12/27/2017 | 2 MINUTE READ

Top 10 Stories of 2017

Popular topics include advances in metal 3D printing, medical applications and the auxiliary activities that support additive manufacturing.

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Each December, the staff of Additive Manufacturing assembles a list of the top 10 most-viewed stories from the past year. This list offers a chance to look back not just on the most popular articles we published, but also on the things that current and future AM users were thinking about over the previous year.

2017 marks the year that this publication began to draw a conscious distinction between “3D printing” (the collective technologies that enable AM) and “additive manufacturing” (the overall manufacturing process that includes 3D printing, plus the business activities and auxiliary steps that support it). Read more about this distinction in the 6th story.

The difference between these two terms is also illustrated throughout the list. There is no lack of 3D-printing stories that cover specific technologies and their application. But there are also a number of stories concerned with material optimization, postprocessing and business considerations—all parts of that additive manufacturing ecosystem not directly related to 3D printing itself.

  1. GE Team Secretly Printed a Helicopter Engine, Replacing 900 Parts with 16
    GE Additive’s Ehteshami says, “To make these parts the ordinary way, you typically need 10 to 15 suppliers, you have tolerances, you have nuts, bolts, welds and braces.” With additive, “all of that went away.” The helicopter project is a detail in a story worth knowing.
     
  2. 3D Printing with Postprocessing in Mind
    3D printing requires different finishing considerations than traditional manufacturing. One expert offers do’s and don’ts for approaching the finishing of additively manufactured parts.
     
  3. Optimizing Metal Powders for Additive Manufacturing
    What makes a good metal powder for additive manufacturing? Case study data highlights the value of particle size and shape, powder flowability, and bulk density.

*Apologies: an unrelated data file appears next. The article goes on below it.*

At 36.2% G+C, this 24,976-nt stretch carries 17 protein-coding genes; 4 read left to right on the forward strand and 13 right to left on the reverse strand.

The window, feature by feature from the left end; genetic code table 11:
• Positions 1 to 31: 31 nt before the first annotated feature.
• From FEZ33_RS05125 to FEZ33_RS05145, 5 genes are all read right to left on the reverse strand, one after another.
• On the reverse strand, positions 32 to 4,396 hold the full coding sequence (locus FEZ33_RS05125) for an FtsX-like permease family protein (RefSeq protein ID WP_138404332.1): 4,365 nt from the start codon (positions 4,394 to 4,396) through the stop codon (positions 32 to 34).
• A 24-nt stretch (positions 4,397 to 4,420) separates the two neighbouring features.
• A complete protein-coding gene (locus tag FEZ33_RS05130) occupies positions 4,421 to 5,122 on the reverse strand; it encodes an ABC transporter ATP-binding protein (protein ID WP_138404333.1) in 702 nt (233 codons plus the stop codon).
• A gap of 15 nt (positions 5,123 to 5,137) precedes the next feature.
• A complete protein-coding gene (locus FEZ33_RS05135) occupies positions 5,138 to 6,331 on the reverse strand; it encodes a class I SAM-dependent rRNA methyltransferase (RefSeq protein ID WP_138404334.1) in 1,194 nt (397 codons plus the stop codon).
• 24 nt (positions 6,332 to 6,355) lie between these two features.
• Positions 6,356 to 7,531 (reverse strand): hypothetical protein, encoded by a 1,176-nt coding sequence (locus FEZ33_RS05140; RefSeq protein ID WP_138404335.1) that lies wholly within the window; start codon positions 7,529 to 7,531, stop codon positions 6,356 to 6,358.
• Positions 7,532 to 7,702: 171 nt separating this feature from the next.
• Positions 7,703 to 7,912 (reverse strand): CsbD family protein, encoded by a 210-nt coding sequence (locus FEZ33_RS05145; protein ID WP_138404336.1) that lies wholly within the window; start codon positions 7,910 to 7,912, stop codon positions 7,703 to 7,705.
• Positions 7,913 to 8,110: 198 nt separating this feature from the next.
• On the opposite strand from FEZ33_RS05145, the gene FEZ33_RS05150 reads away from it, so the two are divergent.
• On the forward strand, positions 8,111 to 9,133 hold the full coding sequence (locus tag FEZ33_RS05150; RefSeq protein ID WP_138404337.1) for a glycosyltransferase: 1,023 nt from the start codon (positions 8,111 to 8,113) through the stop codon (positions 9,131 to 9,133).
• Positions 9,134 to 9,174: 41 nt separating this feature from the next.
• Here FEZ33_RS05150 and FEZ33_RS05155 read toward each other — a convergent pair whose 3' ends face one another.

4. MarkForged Metal Printer: Sintering Can Wait
    Separating 3D printing from high-temperature processing is part of how the company’s Metal X realizes a price less than established metal AM equipment.
     
  5. 3D Printing a Metal Shift Knob for Faster Cooling
    Metal 3D printing and design thinking enabled an engineer to create a shift knob designed to cool rapidly inside a hot car.
     
  6. Additive Manufacturing and 3D Printing Are Two Different Things
    And as AM continues to advance, the differences are becoming more pronounced and more important.
     
  7. Building an Additive Manufacturing Business for Production
    What does it look like to build a business based on AM production from the ground up? An Ohio medical device contractor is finding out.
     
  8. Dissolvable Support Structures for Metal? Researchers Validate This Possibility
    A 3D-printed stainless steel part was built using a support structure made of a different metal. No mechanical removal of the support structure was needed. The support was entirely dissolved away, eliminating an often-difficult manual step.
     
  9. 3D-Printed Medical Drills Keep Bone Cool During Surgery
    Drills made via additive manufacturing cut bones without causing thermal-induced damage thanks to internal cooling channels.
     
  10. Video: Additive Manufacturing Advances at Caterpillar
    Stacey DelVecchio of Caterpillar describes how AM is moving forward within a large and established company. Today, there is tooling and aftermarket parts. Ultimately, the technology will empower engineers to realize parts and products “they never even dreamed possible.”

For more stories like this in 2018, subscribe to the Additive Manufacturing magazine or e-newsletter. You can also follow us on TwitterFacebook and LinkedIn


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